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10K-Mile 1996 Kawasaki Ninja ZX-7R Is Out for CBR and Gixxer Blood, Looks Gorgeously Tidy

It’s easy to feel like a king on the road when you’ve got more than 120 untamed horses at your disposal.
1996 Kawasaki Ninja ZX-7R 9 photos
1996 Kawasaki Ninja ZX-7R1996 Kawasaki Ninja ZX-7R1996 Kawasaki Ninja ZX-7R1996 Kawasaki Ninja ZX-7R1996 Kawasaki Ninja ZX-7R1996 Kawasaki Ninja ZX-7R1996 Kawasaki Ninja ZX-7R1996 Kawasaki Ninja ZX-7R
The pristine Kawasaki Ninja ZX-7R we’ll be examining today belongs to the 1996 model year, and its five-digit odometer tells us that it has only been ridden for about 10k miles (16,000 km). Under current ownership, this sexy beast was blessed with fresh fluids, modern front brake pads and a comprehensive carburetor overhaul.

At the bike’s rear end, one may find an aftermarket tail tidy and a premium slip-on exhaust muffler from Two Brothers Racing. Otherwise, this old-school Ninja retains its OEM configuration, drawing power from a liquid-cooled 748cc inline-four engine with dual overhead cams, sixteen valves and a quartet of 38 mm (1.5 inches) Keihin carbs.

The four-stroke mill boasts a massive 12,500-rpm redline, and it’ll gladly spawn as much as 123 hp in the region of 11,700 spins per minute. When the crankshaft turns at about 9,500 revs, a healthy torque output of 56 pound-feet (76 Nm) will be channeled to the ZX-7R's six-speed transmission, which keeps the rear wheel in motion through a drive chain.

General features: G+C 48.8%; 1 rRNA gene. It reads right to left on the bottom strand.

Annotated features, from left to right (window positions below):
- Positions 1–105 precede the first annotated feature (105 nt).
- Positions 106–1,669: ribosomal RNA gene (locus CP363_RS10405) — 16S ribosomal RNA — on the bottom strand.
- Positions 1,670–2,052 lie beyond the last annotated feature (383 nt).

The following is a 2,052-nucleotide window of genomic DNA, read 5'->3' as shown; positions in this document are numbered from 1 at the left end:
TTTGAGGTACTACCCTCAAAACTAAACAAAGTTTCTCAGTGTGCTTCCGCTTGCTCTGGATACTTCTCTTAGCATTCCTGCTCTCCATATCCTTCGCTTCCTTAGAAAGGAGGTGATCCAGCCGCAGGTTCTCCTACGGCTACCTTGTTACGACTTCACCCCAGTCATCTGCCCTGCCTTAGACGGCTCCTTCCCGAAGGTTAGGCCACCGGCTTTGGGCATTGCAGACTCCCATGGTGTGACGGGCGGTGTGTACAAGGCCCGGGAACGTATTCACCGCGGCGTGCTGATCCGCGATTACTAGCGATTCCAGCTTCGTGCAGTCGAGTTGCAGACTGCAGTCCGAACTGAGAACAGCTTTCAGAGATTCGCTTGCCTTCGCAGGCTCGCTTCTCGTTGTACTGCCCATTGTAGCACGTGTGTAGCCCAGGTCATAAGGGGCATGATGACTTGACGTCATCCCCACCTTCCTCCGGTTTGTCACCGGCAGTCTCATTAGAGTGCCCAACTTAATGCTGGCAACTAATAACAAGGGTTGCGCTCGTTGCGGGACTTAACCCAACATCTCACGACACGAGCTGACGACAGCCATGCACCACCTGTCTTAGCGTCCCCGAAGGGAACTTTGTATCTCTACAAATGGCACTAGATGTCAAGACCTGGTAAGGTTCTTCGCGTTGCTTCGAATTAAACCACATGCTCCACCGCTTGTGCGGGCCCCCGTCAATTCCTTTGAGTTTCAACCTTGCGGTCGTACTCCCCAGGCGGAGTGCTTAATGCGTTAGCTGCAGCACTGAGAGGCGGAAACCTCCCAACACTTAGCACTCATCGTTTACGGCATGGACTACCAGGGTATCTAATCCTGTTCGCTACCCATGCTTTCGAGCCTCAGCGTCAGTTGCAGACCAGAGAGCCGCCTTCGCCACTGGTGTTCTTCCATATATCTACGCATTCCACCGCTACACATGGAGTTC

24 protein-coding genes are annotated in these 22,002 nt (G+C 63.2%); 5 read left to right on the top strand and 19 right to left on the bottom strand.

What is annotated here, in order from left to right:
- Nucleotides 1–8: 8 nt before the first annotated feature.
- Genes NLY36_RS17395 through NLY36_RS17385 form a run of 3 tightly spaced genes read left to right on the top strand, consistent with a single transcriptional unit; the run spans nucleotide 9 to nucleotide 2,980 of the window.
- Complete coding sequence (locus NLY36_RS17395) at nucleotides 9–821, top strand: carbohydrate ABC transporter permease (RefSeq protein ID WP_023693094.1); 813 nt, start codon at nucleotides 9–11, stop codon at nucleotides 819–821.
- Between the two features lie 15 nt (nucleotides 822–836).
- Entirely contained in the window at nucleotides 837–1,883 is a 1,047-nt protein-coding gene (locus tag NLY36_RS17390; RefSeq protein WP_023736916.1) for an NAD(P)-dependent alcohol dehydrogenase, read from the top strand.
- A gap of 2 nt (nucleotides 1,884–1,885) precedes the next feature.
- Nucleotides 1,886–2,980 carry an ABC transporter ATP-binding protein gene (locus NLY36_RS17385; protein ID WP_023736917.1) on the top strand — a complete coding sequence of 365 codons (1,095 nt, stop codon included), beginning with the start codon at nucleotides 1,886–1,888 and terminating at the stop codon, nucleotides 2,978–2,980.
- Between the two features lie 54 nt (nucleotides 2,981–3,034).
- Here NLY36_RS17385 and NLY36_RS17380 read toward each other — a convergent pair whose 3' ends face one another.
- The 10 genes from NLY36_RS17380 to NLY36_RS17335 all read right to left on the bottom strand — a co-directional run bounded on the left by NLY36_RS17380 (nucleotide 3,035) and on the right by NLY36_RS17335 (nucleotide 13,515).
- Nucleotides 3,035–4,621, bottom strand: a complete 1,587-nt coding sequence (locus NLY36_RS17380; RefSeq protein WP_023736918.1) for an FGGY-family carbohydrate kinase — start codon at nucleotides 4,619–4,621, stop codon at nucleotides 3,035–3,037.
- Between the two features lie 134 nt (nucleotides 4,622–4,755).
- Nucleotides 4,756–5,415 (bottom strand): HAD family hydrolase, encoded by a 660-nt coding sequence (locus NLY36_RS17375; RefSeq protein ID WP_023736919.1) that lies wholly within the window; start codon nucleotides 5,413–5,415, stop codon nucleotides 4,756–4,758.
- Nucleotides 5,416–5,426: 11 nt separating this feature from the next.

Upon meeting the asphalt, this unrelenting force can send Kawasaki’s spartan past the quarter-mile mark in no more than 11.2 seconds. With a dry weight of 448 pounds (203 kg), the ‘96 MY Japanese stunner is able to reach a frightening top speed of 165 mph (265 kph).

An aluminum twin-spar skeleton holds everything in place, resting on 43 mm (1.7 inches) inverted forks and a piggyback monoshock that’s adjustable for preload, rebound and compression damping. At the front, stopping power comes from dual 320 mm (12.6 inches) discs and six-piston Tokico calipers, while the rear hoop features a single 230 mm (9.1 inches) brake rotor and a twin-piston caliper.

Right, we’ve now discussed pretty much everything there is to know about this machine, so let’s cut to the chase. The specimen pictured above these paragraphs is currently up for grabs on Iconic Motorbike Auctions, and you’ve got another six days (until March 31) to place your bids. For the time being, you’d have to spend around four grand to best the top bid, which is registered at $3,500.

Editor's note: This article was not sponsored or supported by a third-party.


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